halls120
Posts: 8724
Joined: Sun Jun 05, 2005 3:24 am

Landing In Baghdad

Thu Oct 19, 2006 9:05 pm

Don't know if this is accurate - it has been forwarded many times. Anyone still on active duty care to comment?

This is from a colorful writer from the 1st Marine Air Wing based at MCAS Miramar.

________________________________________________________________

There I was at six thousand feet over central Iraq, two hundred eighty knots and we're dropping faster than Paris Hilton's panties. It's a typical September evening in the Persian Gulf; hotter than a rectal thermometer and I'm sweating like a priest at a Cub Scout meeting. But that's neither here nor there. The night is moonless over Baghdad tonight, and blacker than a Steven King novel. But it's 2006, folks, and I'm sporting the latest in night-combat technology - namely, hand-me-down night vision goggles (NVGs) thrown out by the fighter boys. Additionally, my 1962 Lockheed C-130E Hercules is equipped with an obsolete, yet, semi-effective missile warning system (MWS). The MWS conveniently makes a nice soothing tone in your headset just before the missile explodes into your airplane. Who says you can't polish a turd?

At any rate, the NVGs are illuminating Baghdad International Airport like the Las Vegas Strip during a Mike Tyson fight. These NVGs are the cat's ass. But I've digressed. The preferred method of approach tonight is the random shallow. This tactical maneuver allows the pilot to ingress the landing zone in an unpredictable manner, thus exploiting the supposedly secured perimeter of the airfield in an attempt to avoid enemy surface-to-air missiles and small arms fire.

Personally, I wouldn't bet my pink ass on that theory but the approach is fun as hell and that's the real reason we fly it. We get a visual on the runway at three miles out, drop down to one thousand feet above the ground, still maintaining two hundred eighty knots. Now the fun starts. It's pilot appreciation time as I descend the mighty Herc to six hundred feet and smoothly, yet very deliberately, yank into a sixty degree left bank, turning the aircraft ninety degrees offset from runway heading. As soon as we roll out of the turn, I reverse turn to the right a full two hundred seventy degrees in order to roll out aligned with the runway. Some aeronautical genius coined this maneuver the "Ninety/Two-Seventy."

Chopping the power during the turn, I pull back on the yoke just to the point my nether regions start to sag, bleeding off energy in order to configure the pig for landing.

"Flaps Fifty!; landing Gear Down!; Before Landing Checklist!" I look over at the copilot and he's shaking like a cat shitting on a sheet of ice. Looking further back at the navigator, and even through the Nags, I can clearly see the wet spot spreading around his crotch. Finally, I glance at my steely-eyed flight engineer. His eyebrows rise in unison as a grin forms on his face. I can tell he's thinking the same thing I am .... "Where do we find such fine young men?"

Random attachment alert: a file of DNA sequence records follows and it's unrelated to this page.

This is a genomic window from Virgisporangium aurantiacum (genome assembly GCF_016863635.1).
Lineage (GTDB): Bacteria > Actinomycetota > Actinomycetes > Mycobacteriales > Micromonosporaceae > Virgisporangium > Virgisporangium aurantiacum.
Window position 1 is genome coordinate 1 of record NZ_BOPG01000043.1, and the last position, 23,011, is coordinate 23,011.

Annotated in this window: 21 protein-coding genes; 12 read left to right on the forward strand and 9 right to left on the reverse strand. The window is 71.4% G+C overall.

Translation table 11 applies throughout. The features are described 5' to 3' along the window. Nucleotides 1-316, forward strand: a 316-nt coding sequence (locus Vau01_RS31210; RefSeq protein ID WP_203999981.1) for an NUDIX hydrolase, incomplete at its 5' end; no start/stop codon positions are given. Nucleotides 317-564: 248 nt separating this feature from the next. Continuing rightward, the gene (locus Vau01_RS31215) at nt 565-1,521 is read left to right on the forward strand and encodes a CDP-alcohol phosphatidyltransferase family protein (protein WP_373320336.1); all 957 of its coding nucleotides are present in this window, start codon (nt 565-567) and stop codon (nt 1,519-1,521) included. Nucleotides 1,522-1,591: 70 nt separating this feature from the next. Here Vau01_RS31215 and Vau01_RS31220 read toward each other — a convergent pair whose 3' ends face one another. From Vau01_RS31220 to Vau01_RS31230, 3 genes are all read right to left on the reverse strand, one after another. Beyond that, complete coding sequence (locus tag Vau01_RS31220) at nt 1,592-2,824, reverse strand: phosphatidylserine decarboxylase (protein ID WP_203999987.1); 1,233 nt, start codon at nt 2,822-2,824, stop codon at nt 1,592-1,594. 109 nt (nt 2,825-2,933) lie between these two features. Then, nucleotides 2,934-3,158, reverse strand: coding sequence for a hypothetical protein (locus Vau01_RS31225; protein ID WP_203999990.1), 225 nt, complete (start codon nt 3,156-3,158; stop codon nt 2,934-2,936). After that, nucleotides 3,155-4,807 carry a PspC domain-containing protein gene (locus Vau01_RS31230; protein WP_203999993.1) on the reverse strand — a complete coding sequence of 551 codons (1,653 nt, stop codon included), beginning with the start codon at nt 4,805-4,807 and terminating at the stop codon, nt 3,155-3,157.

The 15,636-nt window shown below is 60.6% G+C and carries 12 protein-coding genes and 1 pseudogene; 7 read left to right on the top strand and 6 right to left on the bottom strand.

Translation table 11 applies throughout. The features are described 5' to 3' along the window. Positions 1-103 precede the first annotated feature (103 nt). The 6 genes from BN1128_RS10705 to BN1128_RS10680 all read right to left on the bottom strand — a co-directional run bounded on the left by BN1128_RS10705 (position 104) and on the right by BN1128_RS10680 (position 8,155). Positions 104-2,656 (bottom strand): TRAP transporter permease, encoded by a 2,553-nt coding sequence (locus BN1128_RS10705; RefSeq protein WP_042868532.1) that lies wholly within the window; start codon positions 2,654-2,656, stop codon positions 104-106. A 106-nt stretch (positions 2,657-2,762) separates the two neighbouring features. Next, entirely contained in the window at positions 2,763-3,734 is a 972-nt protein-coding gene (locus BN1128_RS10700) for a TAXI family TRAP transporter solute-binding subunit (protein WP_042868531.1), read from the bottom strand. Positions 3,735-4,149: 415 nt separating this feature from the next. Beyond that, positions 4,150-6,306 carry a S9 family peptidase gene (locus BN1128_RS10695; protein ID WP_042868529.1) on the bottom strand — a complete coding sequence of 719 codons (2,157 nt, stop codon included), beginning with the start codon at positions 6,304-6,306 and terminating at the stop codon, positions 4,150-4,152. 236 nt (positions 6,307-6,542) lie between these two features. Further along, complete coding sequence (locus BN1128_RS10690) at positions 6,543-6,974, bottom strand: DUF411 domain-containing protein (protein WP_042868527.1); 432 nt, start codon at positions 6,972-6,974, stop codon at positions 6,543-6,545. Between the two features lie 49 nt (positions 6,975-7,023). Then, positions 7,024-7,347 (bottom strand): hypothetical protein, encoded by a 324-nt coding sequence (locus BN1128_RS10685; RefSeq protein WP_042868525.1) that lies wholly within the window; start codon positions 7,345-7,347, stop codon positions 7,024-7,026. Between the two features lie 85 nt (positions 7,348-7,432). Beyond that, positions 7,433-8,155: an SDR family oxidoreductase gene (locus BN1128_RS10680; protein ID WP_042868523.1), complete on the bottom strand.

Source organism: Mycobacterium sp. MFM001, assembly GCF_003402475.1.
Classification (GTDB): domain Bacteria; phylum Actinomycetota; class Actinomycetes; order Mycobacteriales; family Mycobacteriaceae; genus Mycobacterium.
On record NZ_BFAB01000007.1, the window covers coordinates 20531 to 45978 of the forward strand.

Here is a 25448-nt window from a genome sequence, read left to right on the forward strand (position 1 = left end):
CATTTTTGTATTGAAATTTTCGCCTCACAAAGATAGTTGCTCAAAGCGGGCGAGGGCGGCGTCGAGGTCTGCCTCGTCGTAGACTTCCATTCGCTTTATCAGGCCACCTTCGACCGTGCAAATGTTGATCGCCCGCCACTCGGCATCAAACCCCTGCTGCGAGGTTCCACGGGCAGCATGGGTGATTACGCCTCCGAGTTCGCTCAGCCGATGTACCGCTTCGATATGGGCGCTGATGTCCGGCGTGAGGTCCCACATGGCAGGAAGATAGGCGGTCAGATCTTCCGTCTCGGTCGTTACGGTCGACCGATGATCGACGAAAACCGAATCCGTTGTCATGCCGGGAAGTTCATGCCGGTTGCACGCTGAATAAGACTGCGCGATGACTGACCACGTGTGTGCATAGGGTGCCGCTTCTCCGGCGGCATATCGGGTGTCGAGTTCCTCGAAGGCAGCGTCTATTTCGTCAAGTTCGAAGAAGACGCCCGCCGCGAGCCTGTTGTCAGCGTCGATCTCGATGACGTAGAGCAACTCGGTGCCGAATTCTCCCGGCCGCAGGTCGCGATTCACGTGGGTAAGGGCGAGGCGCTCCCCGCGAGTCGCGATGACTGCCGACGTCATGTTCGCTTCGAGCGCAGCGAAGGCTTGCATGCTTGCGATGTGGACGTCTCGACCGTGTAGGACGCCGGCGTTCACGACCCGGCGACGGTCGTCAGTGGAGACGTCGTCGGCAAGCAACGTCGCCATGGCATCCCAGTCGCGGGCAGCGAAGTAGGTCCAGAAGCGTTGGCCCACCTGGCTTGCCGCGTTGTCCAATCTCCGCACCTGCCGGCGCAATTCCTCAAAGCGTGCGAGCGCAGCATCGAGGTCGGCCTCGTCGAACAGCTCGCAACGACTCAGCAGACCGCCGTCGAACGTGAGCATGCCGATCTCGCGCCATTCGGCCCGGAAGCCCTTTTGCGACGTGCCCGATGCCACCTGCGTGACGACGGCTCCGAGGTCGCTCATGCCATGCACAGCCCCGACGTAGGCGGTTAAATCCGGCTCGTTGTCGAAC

"Flaps One Hundred!" I bark at the shaking cat. Now it's all aim-point and airspeed. Aviation 101, with the exception there are no lights, I'm on NVGs, it's Baghdad, and now tracers are starting to crisscross the black sky. Naturally, and not at all surprisingly, I grease the Goodyear's on brick-one of runway 33 left, bring the throttles to ground idle and then force the props to full reverse pitch. Tonight, the sound of freedom is my four Hamilton Standard propellers chewing through the thick, putrid, Baghdad air. The huge, one hundred thirty thousand pound, lum bering whisper pig comes to a lurching stop in less than two thousand feet.

Let's see a Viper do that!

We exit the runway to a welcoming committee of government issued Army grunts. It's time to download their beans and bullets and letters from their sweethearts, look for war booty, and of course, urinate on Saddam's home. Walking down the crew entry steps with my lowest-bidder, Beretta 92F 9 millimeter strapped smartly to my side, look around and thank God, not Allah, I'm an American and I'm on the winning team. Then I thank God I'm not in the Army.

Knowing once again I've cheated death, I ask myself, "What in the hell am I doing in this mess?" Is it Duty, Honor, and Country?

You bet your ass.

Or could it possibly be for the glory, the swag, and not to mention, chicks dig the Air Medal. There's probably some truth there too. But now is not the time to derive the complexities of the superior, cerebral properties of the human portion of the aviator-man-machine model. It is however, time to get out of this shit-hole. "Hey copilot, clean yourself up! And how's 'bout the Before Starting Engines Checklist."

God, I love this job!
"Suppose you were an idiot. And suppose you were a member of Congress. But I repeat myself." Mark Twain, a Biography
 
N1641
Posts: 201
Joined: Thu May 18, 2000 2:10 pm

RE: Landing In Baghdad

Thu Oct 19, 2006 9:55 pm

Would you where NVG's into a fully lit up city and airport?
 
checksixx
Posts: 1148
Joined: Wed Mar 09, 2005 11:39 pm

RE: Landing In Baghdad

Thu Oct 19, 2006 10:28 pm